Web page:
Everest Base Camp Trek
Everest Base Camp Trek
Length: 14–18 days
Difficulty: Moderate to challenging. The main trail is in good condition but the initial jump in altitude to Lukla can be challenging
Starting Elevation: 2,800 meters (9,200 feet) at Lukla
Peak Elevation: 5,364 meters (17,598 feet) at Everest Base Camp
Guiding: Recommended but not required
When to Go: Fall peak trekking season is from October to early December; the spring trekking season is in March and April
Access: Lukla, a 35-minute flight from Kathmandu
Best Viewpoints: Gokyo Ri and Kala Patthar
Paperwork: Entrance to Sagarmatha National Park and the TIMS card can be purchased from the Nepal Tourism Board in Kathmandu or through a registered guide for about $60 total; each requires two passport photos
The Everest Base Camp trek passes through the land of the Sherpas to the foot of the world’s highest mountain, Sagarmatha, Nepalese for Mount Everest. The fullest views of Mt. Everest actually are from the Tibetan side, but this trek is about so much more than one mountain. Multiple 8,000-meter peaks line the Khumbu region, the grandest stage of all for alpine trekking.
The journey beings with the flight from Kathmandu to the hair-raising Lukla airstrip, perched at a lofty 2,800 meters (9,200 feet). Altitude is an important consideration on the Everest Base Camp trek and nearby Namche Bazar (3,440 m; 11,286 ft), the Sherpa village and gateway to the Khumbu region, is often used as an early layover for rest and acclimatization.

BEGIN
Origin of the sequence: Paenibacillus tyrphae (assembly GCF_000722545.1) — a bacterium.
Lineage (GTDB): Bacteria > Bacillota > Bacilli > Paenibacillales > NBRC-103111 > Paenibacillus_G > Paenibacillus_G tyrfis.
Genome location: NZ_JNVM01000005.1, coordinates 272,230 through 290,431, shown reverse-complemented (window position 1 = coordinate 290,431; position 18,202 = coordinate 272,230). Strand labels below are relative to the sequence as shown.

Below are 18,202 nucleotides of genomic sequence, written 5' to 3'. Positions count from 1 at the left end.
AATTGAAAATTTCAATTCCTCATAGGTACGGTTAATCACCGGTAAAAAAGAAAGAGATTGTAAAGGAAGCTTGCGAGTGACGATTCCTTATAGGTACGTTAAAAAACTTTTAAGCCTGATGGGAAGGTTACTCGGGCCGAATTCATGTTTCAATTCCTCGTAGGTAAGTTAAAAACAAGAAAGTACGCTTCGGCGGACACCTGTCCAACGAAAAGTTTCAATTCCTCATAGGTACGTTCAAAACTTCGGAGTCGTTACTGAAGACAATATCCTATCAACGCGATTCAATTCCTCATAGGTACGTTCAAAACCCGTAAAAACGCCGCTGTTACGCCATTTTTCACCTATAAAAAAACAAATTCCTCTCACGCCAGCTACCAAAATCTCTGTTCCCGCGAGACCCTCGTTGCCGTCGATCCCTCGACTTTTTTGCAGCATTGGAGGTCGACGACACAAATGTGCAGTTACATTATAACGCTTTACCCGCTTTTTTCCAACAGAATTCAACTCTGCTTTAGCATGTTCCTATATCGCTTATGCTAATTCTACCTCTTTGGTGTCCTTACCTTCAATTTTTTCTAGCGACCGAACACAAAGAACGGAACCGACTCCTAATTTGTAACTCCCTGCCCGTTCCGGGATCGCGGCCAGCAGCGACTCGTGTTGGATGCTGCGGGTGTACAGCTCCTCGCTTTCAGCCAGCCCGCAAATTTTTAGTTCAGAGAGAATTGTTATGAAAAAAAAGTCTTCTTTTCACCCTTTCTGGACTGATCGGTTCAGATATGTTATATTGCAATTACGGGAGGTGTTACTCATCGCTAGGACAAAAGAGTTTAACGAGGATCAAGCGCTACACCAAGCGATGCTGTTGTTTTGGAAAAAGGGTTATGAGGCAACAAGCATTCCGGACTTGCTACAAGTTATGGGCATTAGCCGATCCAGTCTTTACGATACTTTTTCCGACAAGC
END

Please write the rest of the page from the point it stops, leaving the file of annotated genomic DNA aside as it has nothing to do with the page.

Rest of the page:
From Namche the trek heads upward through colorful Sherpa villages along the Dudh Kosi River. Terraced rice fields and rhododendron forests eventually turn into hardened landscapes of rock and ice. On the approach to Everest Base Camp is the final outpost of Gorak Shep; there are no teahouses at Everest Base Camp so trekkers can either day hike from Gorak Shep or bring camping gear. The scramble to nearby Kala Patthar (5,545 m; 18,192 ft) offers a panorama of Everest, Lhotse, and Nuptse that bests the views from base camp itself. The main Everest Base Camp trail is an up-and-back route, meaning you will hike down the same trail you hiked up (to avoid this, see our page on side trips off the main trail).
Everest Base Camp is Nepal’s most popular trek with upward of 30,000 trekkers per year and 10,000 per month during the peak fall season. An upside to the number of trekkers is a well worn trail and facilities are as good as anywhere in Nepal. For those seeking to get off the beaten path, side trips up the Gokyo Valley and Chukhung Valley will greatly enhance the trip.